[another] tenon jig for table saw

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Project by antmjr posted 10-24-2009 11:37 AM 17322 views 17 times favorited 18 comments Add to Favorites Watch

hi all, I post my first project, hope you enjoy it. This jig works on European-style table saws (it needs a sliding table). I have uploaded a little clip on Picasa that shows how it works:

Made out of black locust from my garden. Basically the piece of wood to work is held firmly in position while you move it by means of the handle. My blade saw is 3,2mm thick, while the pitch of the leading screw is 3mm: that’s very useful, because you can get the tenon slightly narrower then the mortise (the slot).
The leading screw is metric, square thread, similar to the ACME thread. To tap the nut (the nylon cylinder you see in the middle) I had to make a tap first, you can see it in the second photo, put near the handle.

As you can see, the handle has several little slots, cut on 3 disks: in the first there is only one slot (i.e. one stop every turn of handle, which means 3mm feed), the second disk has 3 slots (i.e. 3 stops/turn, 1mm feed each stop), the third 6 slots (0,5mm feed); under the handle disks (see the third photo), there are 3 pins with springs engaging the slots: this way one can control whatever move with a basic step of 0,5 mm (frankly 1mm feed would be far enough).

The type of joint you can build with this jig is extremely strong and tight. The only problem I’m experimenting is that the water based glue (vinylic) may swell the wood, slightly BUT sufficiently to prevent assembling the parts. In the 6th photo you see a joint of two 15×7.5cm black locust pieces; in this case I’m wondering if it will be the case to use resocinol or epoxy glue instead.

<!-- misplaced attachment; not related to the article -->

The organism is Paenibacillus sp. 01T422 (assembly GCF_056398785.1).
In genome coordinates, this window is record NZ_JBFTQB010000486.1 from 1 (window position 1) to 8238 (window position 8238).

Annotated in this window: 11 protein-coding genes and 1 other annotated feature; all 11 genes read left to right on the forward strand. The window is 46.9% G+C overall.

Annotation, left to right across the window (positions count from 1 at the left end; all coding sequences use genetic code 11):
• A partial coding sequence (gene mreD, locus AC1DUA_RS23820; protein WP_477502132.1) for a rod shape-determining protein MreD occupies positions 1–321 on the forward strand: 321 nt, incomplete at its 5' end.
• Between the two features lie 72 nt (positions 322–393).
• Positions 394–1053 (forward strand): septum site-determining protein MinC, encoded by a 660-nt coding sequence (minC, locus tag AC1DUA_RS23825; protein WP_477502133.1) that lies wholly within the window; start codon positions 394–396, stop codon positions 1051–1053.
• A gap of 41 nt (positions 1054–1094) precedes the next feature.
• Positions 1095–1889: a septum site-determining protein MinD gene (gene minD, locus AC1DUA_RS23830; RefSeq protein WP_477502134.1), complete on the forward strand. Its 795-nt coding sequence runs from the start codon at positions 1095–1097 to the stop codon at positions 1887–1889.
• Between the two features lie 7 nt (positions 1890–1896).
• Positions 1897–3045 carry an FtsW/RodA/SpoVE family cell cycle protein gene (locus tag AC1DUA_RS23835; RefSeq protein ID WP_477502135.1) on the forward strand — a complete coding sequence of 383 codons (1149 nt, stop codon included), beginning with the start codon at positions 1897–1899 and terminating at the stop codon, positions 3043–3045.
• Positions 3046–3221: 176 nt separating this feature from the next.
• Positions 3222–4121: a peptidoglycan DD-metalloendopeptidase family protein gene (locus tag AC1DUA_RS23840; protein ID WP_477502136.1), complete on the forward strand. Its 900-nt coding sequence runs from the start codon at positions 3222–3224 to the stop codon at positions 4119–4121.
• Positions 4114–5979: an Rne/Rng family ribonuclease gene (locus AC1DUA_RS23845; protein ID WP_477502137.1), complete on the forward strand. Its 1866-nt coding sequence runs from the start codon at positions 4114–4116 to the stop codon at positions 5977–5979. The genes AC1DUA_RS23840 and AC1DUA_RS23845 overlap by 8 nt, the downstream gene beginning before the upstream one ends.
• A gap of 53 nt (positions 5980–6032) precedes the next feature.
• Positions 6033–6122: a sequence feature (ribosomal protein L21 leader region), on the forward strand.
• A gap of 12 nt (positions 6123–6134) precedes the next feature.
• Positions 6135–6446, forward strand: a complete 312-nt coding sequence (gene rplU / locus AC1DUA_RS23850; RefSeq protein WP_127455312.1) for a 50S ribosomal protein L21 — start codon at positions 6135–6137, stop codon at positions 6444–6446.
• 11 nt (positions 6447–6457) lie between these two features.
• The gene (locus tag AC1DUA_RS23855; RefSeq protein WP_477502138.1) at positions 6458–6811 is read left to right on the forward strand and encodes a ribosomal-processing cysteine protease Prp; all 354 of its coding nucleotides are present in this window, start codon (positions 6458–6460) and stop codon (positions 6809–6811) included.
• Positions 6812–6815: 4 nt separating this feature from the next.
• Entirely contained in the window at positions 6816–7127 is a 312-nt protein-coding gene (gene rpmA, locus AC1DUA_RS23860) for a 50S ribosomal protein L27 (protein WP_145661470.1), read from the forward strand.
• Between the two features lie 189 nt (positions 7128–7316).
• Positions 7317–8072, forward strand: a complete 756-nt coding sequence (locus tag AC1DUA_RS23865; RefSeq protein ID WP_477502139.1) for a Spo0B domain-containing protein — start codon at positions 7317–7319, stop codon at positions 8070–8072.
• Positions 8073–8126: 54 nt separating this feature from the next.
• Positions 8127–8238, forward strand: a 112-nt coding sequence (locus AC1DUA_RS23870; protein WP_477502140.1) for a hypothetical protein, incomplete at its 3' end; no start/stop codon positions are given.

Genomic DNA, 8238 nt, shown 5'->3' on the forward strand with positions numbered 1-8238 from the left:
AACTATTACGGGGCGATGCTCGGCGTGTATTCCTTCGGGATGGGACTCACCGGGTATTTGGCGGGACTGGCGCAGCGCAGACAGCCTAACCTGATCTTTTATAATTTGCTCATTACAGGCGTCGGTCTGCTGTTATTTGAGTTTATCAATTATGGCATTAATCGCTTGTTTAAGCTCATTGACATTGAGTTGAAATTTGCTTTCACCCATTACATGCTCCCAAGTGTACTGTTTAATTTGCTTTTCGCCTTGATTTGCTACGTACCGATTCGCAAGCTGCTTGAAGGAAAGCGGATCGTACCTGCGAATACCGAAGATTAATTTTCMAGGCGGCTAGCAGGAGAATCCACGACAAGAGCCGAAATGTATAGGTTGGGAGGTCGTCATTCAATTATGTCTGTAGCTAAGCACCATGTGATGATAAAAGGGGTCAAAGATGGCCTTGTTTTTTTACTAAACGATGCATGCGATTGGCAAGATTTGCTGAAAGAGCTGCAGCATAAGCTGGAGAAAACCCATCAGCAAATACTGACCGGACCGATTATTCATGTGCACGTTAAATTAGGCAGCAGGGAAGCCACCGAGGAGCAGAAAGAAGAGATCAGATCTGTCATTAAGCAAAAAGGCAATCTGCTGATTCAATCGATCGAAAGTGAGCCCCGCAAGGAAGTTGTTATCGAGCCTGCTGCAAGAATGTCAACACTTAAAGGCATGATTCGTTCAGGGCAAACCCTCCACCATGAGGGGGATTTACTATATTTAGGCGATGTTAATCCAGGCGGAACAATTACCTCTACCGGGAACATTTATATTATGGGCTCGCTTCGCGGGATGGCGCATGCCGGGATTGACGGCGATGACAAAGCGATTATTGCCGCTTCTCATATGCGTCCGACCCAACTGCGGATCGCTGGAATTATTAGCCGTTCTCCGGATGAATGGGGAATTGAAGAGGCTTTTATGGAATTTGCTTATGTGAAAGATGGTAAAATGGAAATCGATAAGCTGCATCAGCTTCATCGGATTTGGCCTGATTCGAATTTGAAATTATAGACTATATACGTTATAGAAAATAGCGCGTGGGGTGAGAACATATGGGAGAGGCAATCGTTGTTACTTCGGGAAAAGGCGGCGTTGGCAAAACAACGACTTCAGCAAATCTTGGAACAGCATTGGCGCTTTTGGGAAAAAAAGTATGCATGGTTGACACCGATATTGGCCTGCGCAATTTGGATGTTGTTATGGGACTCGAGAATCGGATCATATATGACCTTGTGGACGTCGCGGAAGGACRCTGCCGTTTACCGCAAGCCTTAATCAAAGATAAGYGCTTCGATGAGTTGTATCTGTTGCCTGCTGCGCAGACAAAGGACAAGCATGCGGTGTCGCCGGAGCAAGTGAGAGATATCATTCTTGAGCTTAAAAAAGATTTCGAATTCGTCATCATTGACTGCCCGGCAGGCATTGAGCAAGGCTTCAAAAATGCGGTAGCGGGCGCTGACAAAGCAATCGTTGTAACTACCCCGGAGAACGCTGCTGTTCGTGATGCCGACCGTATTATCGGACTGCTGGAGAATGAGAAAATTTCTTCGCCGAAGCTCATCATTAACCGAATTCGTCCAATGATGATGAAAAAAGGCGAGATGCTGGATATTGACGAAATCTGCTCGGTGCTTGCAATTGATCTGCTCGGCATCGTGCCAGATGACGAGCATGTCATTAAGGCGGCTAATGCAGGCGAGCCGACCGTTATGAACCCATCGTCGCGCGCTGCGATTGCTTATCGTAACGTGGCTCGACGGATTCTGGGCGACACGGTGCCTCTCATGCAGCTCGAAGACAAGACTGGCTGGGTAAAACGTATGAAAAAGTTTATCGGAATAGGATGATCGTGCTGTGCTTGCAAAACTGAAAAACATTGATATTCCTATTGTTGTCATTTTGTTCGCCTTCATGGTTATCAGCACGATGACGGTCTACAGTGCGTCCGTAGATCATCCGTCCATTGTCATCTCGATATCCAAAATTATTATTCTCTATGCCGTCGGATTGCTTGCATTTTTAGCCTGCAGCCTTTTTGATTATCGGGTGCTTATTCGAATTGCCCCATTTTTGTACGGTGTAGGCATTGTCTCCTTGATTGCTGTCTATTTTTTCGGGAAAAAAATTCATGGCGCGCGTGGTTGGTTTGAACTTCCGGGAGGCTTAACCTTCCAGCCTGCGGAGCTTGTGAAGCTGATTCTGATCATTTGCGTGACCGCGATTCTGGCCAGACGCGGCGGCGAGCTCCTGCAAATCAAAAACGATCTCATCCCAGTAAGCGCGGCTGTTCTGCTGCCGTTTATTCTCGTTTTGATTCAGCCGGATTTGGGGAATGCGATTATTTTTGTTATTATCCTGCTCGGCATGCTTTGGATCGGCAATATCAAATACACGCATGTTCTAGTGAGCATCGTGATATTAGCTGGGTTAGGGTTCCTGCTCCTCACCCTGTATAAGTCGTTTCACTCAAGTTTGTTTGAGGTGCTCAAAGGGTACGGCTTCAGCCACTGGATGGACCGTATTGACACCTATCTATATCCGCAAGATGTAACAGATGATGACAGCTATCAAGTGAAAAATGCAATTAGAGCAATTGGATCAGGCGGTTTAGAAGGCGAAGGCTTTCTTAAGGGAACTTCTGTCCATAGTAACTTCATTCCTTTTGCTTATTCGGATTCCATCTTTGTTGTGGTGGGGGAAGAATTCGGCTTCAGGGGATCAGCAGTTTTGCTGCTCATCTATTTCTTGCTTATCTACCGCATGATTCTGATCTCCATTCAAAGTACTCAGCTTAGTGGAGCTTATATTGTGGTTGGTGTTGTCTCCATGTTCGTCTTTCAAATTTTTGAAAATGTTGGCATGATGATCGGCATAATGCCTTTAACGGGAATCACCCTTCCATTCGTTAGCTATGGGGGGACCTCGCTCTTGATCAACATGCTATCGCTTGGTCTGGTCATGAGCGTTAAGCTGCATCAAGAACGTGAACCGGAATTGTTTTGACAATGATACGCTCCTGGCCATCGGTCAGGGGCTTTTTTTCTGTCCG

-- Antonio

18 comments so far

View stefang's profile


17040 posts in 4621 days

#1 posted 10-24-2009 12:15 PM

Amazing gig Antonio. Welcome to LJ. It will be great having another member with such a high skill level. It sure would have been nice if you could do a blog on making this jig. I’m sure a lot of members would appreciate it. I have a slider on my tablesaw. I know the majority of woodworkers don’t have one, but, with our large membership I’m sure there are quite a few out there who do. Thank for this first great post. I hope you enjoy LJ as much as I do. The members are a great group of positive and helpful people.

Looking forward to seeing more of your projects. I would just mention that more people will see this wonderful gig if you tagged it in “gigs” which is an option that appears at the bottom when you are posting a project. If you haven’t and want to, you can edit your project and add the tag.

-- Mike, an American living in Norway.

View Loucarb's profile


2388 posts in 4732 days

#2 posted 10-24-2009 01:00 PM

Great craftsmanship and design. Well done.

View HalDougherty's profile


1820 posts in 4524 days

#3 posted 10-24-2009 02:11 PM

Fantastic work. How about some pictures of your boat projects?

-- Hal, Tennessee

View Innovator's profile


3589 posts in 4701 days

#4 posted 10-24-2009 02:16 PM

Very nice looking jig.

-- Whether You Think You Can or You Think You Can't, YOU ARE RIGHT!!!

View antmjr's profile


262 posts in 4471 days

#5 posted 10-24-2009 03:28 PM

thank you all; Hal, give a look at this peapod (and here a little trip on board of her) or at the boat I’m currently building if you like

-- Antonio

View Cantputjamontoast's profile


416 posts in 4720 days

#6 posted 10-24-2009 04:01 PM

That is one nice jig!!!!

-- "Not skilled enough to wipe jam on toast!"